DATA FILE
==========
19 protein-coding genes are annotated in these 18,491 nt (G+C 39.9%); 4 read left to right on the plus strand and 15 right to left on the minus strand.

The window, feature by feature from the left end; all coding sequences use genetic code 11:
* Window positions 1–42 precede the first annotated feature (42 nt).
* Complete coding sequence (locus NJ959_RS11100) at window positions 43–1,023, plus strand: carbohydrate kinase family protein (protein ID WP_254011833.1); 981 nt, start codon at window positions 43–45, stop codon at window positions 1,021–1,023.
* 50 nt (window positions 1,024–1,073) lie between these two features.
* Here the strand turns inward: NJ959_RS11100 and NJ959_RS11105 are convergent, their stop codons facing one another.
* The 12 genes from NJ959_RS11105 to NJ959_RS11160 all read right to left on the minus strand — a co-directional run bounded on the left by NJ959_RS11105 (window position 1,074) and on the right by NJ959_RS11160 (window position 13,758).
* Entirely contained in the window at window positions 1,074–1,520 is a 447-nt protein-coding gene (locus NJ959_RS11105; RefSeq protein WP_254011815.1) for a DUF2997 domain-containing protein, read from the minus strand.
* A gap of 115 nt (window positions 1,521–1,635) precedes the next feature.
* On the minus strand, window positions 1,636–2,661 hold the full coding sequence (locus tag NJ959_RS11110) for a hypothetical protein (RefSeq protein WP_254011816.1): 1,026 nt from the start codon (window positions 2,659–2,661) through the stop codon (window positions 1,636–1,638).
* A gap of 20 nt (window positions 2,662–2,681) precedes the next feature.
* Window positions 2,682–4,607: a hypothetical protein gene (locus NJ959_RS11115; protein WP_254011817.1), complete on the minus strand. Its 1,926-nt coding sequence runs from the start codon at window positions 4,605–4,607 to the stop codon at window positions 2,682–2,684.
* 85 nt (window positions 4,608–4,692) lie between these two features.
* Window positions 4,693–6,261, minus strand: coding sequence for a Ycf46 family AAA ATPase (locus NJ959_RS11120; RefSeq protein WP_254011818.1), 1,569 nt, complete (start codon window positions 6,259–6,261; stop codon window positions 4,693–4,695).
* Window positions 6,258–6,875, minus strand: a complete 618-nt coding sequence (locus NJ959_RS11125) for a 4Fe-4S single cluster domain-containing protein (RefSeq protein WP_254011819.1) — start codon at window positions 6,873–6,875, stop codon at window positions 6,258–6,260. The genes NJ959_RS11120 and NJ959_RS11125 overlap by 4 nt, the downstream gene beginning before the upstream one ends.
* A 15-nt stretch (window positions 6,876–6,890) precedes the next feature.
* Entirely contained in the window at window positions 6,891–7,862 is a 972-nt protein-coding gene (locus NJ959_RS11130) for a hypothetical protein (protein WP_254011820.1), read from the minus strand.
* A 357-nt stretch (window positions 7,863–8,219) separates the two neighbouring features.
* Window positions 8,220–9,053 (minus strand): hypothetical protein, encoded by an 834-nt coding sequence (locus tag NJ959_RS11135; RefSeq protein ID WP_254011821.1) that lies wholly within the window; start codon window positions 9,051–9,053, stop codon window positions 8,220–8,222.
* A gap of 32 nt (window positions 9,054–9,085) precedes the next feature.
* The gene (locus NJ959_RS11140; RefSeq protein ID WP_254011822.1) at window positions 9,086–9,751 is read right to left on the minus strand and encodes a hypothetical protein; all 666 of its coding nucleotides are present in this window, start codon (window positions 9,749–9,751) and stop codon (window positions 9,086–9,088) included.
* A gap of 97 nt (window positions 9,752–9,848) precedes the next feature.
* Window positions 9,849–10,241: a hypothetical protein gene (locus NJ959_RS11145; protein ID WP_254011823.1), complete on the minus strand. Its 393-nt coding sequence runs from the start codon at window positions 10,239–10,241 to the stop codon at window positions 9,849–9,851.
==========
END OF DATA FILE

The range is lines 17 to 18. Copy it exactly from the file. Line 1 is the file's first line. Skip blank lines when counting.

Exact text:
* Entirely contained in the window at window positions 6,891–7,862 is a 972-nt protein-coding gene (locus NJ959_RS11130) for a hypothetical protein (protein WP_254011820.1), read from the minus strand.
* A 357-nt stretch (window positions 7,863–8,219) separates the two neighbouring features.